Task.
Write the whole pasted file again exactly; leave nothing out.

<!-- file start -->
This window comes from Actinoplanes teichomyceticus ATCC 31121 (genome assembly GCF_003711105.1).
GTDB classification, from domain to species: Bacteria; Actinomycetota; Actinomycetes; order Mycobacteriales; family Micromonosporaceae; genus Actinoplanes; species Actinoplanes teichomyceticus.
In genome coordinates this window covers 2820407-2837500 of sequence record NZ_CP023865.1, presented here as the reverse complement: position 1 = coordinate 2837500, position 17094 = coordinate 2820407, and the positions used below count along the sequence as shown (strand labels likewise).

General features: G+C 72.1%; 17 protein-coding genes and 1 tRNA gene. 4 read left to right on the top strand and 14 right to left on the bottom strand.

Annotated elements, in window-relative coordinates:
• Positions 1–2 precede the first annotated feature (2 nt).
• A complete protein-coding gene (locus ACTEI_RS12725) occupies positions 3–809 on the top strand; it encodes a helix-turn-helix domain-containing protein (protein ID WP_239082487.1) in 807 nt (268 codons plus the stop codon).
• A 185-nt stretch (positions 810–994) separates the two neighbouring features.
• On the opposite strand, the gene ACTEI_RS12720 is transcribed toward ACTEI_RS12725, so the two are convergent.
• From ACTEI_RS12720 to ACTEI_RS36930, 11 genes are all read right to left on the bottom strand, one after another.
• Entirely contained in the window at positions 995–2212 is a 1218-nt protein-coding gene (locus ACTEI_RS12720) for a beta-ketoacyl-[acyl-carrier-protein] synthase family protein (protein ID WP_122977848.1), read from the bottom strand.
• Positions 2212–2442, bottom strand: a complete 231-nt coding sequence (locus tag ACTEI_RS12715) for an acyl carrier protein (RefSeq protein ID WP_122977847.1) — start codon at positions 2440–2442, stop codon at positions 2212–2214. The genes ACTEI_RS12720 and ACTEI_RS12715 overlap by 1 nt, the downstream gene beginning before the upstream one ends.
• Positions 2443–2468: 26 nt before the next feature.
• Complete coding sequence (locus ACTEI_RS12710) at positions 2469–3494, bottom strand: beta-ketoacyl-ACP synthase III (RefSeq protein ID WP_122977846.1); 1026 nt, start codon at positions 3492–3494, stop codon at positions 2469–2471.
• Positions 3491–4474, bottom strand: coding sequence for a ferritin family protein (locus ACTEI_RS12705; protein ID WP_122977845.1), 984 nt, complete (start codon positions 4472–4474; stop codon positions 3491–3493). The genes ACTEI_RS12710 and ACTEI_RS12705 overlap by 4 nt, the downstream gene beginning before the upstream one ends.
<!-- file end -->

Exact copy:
This window comes from Actinoplanes teichomyceticus ATCC 31121 (genome assembly GCF_003711105.1).
GTDB classification, from domain to species: Bacteria; Actinomycetota; Actinomycetes; order Mycobacteriales; family Micromonosporaceae; genus Actinoplanes; species Actinoplanes teichomyceticus.
In genome coordinates this window covers 2820407-2837500 of sequence record NZ_CP023865.1, presented here as the reverse complement: position 1 = coordinate 2837500, position 17094 = coordinate 2820407, and the positions used below count along the sequence as shown (strand labels likewise).

General features: G+C 72.1%; 17 protein-coding genes and 1 tRNA gene. 4 read left to right on the top strand and 14 right to left on the bottom strand.

Annotated elements, in window-relative coordinates:
• Positions 1–2 precede the first annotated feature (2 nt).
• A complete protein-coding gene (locus ACTEI_RS12725) occupies positions 3–809 on the top strand; it encodes a helix-turn-helix domain-containing protein (protein ID WP_239082487.1) in 807 nt (268 codons plus the stop codon).
• A 185-nt stretch (positions 810–994) separates the two neighbouring features.
• On the opposite strand, the gene ACTEI_RS12720 is transcribed toward ACTEI_RS12725, so the two are convergent.
• From ACTEI_RS12720 to ACTEI_RS36930, 11 genes are all read right to left on the bottom strand, one after another.
• Entirely contained in the window at positions 995–2212 is a 1218-nt protein-coding gene (locus ACTEI_RS12720) for a beta-ketoacyl-[acyl-carrier-protein] synthase family protein (protein ID WP_122977848.1), read from the bottom strand.
• Positions 2212–2442, bottom strand: a complete 231-nt coding sequence (locus tag ACTEI_RS12715) for an acyl carrier protein (RefSeq protein ID WP_122977847.1) — start codon at positions 2440–2442, stop codon at positions 2212–2214. The genes ACTEI_RS12720 and ACTEI_RS12715 overlap by 1 nt, the downstream gene beginning before the upstream one ends.
• Positions 2443–2468: 26 nt before the next feature.
• Complete coding sequence (locus ACTEI_RS12710) at positions 2469–3494, bottom strand: beta-ketoacyl-ACP synthase III (RefSeq protein ID WP_122977846.1); 1026 nt, start codon at positions 3492–3494, stop codon at positions 2469–2471.
• Positions 3491–4474, bottom strand: coding sequence for a ferritin family protein (locus ACTEI_RS12705; protein ID WP_122977845.1), 984 nt, complete (start codon positions 4472–4474; stop codon positions 3491–3493). The genes ACTEI_RS12710 and ACTEI_RS12705 overlap by 4 nt, the downstream gene beginning before the upstream one ends.